Questions, questions, it's been a week of questions. First there was the premiere at Edinburgh (see last week's diary) and then screenings at the NFT and Manchester Cornerhouse, all followed by a Q&A session. Then came the press junket in London. A thoroughgoing investigation into the world of Trauma! A cathartic process in some respects and occasionally fun. But you do get tired of "talking a good game", and bored with the sound of your own voice. Shouldn't a film speak for itself?
"COLIN IS FUNNY, OPEN AND HONEST"
I have to remind myself that I, like the journalists, am only doing my job and that the paying audiences actually want to be here. This is not school assembly! And of course a good answer relies, to a certain extent, on a good question. Inevitably, a lot of the questions have been about Colin's involvement in the film and the sessions have been easier and livelier when he has been present. Though he is even more suspicious of this kind of attention than me (and gets plenty more of it), he has been a lucid and enthusiastic speaker; funny, open and honest.
Colin's biggest fear is having "to sit on a couch in a TV studio and be witty". He avoids television chatshows like the plague. I think this is a wise policy for someone whose natural mode of communication is honest engagement.
These shows can seem trivial and silly, and part of Colin's attraction to many of his fans is a Darcy-like mystique that comes from keeping a certain distance. There are some other 'celebs' out there who might do well to understand the value of UNDER-EXPOSURE. But I suppose it's a question of outlook, on whether they see themselves as actors who have achieved celebrity or as celebrities who act. The reality is that every decision a celebrity makes contributes towards their image, good or bad; it's a velvet trap.
The questions fired at Colin by audiences over the last week have been sometimes banal ("Were those ants real?"), but have more often revealed a detailed (obsessive?) knowledge of his career - for example, his role in Martin Donovan's 1988 film Apartment Zero has come up a few times, and on one occasion even his appearance in the TV drama Master Of The Moor - which I directed over ten years ago. In other words, they have been well-meaning and well-informed.
Better informed than some of the journalists, who have expressed surprise at his choice of the role of Ben. A career departure, surely, and very different from what he has done before? Well, NO ACTUALLY! Look at some of his work before and after Darcy and you will see he has played a whole range of disenchanted, alienated outsiders: in Another Country (1984) and A Month In The Country (1987), for example, and in the TV dramas Tumbledown and Conspiracy. For every Bridget Jones's Diary there has been darker stuff. (His next project, Where The Truth Lies, to be directed by Canada's Atom Egoyan, sounds very much in this vein.)
"STARS GET MOVIES MADE"
It is surprising, then, that so many journalists have suggested that Ben must be "a bit of a stretch" for Colin. As if playing an alienated art school dropout living in today's London is so much harder than playing an 18th century aristocrat who owned half of England and rode around on a horse! He is actually closer to Ben than the roles that have made him famous. Ben lives in Hackney, as Colin did before he became successful. He is an art school dropout, as Colin Firth might have become had he not found himself a career. OK, you'd need to swap that for drama school dropout, but you get my drift. In his own words, "there by the grace of God go I!" (check out his interview with Simon Mayo on FIVE LIVE).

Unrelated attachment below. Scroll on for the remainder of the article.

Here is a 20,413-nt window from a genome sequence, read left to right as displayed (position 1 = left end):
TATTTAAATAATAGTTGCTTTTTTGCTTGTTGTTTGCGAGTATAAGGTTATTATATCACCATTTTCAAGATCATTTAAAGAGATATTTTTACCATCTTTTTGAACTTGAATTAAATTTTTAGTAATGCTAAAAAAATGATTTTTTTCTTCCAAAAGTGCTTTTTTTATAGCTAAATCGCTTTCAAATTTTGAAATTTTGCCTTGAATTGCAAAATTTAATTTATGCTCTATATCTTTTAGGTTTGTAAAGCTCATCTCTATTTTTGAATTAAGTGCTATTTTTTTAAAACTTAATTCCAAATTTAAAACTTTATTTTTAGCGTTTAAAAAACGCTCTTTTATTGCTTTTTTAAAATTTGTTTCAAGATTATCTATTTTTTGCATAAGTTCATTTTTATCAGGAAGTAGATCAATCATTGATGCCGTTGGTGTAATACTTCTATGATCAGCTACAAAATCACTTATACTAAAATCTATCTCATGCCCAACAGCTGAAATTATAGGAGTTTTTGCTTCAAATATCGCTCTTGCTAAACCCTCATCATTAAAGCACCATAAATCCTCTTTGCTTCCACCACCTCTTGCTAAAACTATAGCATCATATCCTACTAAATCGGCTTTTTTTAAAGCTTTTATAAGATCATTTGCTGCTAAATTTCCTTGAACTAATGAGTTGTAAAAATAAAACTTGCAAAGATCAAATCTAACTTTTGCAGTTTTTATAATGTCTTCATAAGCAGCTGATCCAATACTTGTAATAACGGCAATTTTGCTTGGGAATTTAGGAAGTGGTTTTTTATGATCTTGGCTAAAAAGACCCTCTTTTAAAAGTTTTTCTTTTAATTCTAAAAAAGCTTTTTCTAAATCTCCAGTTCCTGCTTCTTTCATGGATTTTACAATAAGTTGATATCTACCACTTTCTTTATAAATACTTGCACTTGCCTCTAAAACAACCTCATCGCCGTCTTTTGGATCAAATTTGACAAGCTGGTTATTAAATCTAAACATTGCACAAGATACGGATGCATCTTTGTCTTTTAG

Which brings me on to the thorny subject of celebrity and casting. In an ideal world, all actors should be unknown because this allows the audience an open mind in terms of the characters they present on screen. Being unknown allows an actor to present the character ambiguously and, if necessary, appear inconspicuous in a way that a star never can. But stars get movies made and bring people into the cinema. The fact that they have agreed to be in your film is also an endorsement of it, commanding respect from the crew and attracting other good actors to the project. And when they turn out to be likeable, hard-working, cooperative human beings like Colin Firth and Mena Suvari, then I have no complaints!
I am hoping with Trauma, that the public's perception of Colin will actually add to their enjoyment of the film. People trust him because of the other parts he has played and audiences, especially in Britain, feel that they own him, seeing him as an actor of integrity. They will therefore expect him to be honest and true, and want his character to be good. Or at least not want him to be bad.
Hitchcock was the master of this kind of audience manipulation often using "good men" in his lead roles, challenging the audience to trust them despite evidence to the contrary. James Stewart comes to mind in Vertigo. You follow his progress through the film, trusting him to be a "decent chap", and it is therefore more shocking when things are not quite as they seem, when his world becomes disturbingly off-kilter. In fact, his character in Vertigo is quite odd if you analyse it. As is Colin's in Trauma. And so the audience must decide: is he sad, mad or positively dangerous?
STOP PRESS! The fantastic new Trauma website is now live at http://www.traumamovie.co.uk
To find out Marc's detailed thoughts on Trauma, read our interview. He also talks about filmmaking and his movie love/hates in Shooting People. Trauma is released in UK cinemas on Friday 17th September 2004.